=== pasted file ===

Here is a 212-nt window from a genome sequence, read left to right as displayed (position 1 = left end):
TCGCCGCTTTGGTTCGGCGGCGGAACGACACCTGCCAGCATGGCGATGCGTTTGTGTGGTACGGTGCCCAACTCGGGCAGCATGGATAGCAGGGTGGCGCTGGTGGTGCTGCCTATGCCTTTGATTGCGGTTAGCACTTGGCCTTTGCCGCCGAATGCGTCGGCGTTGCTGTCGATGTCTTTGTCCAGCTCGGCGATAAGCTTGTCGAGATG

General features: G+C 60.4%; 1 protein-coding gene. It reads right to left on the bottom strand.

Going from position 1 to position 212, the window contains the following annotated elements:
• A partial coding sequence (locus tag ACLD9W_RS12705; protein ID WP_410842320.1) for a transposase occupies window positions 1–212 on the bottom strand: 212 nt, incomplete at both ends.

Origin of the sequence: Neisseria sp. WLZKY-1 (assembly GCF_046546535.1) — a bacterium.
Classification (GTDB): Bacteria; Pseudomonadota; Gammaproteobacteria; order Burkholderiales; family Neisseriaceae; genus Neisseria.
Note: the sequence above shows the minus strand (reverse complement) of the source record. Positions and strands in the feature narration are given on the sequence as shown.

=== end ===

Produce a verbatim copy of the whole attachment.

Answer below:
Here is a 212-nt window from a genome sequence, read left to right as displayed (position 1 = left end):
TCGCCGCTTTGGTTCGGCGGCGGAACGACACCTGCCAGCATGGCGATGCGTTTGTGTGGTACGGTGCCCAACTCGGGCAGCATGGATAGCAGGGTGGCGCTGGTGGTGCTGCCTATGCCTTTGATTGCGGTTAGCACTTGGCCTTTGCCGCCGAATGCGTCGGCGTTGCTGTCGATGTCTTTGTCCAGCTCGGCGATAAGCTTGTCGAGATG

General features: G+C 60.4%; 1 protein-coding gene. It reads right to left on the bottom strand.

Going from position 1 to position 212, the window contains the following annotated elements:
• A partial coding sequence (locus tag ACLD9W_RS12705; protein ID WP_410842320.1) for a transposase occupies window positions 1–212 on the bottom strand: 212 nt, incomplete at both ends.

Origin of the sequence: Neisseria sp. WLZKY-1 (assembly GCF_046546535.1) — a bacterium.
Classification (GTDB): Bacteria; Pseudomonadota; Gammaproteobacteria; order Burkholderiales; family Neisseriaceae; genus Neisseria.
Note: the sequence above shows the minus strand (reverse complement) of the source record. Positions and strands in the feature narration are given on the sequence as shown.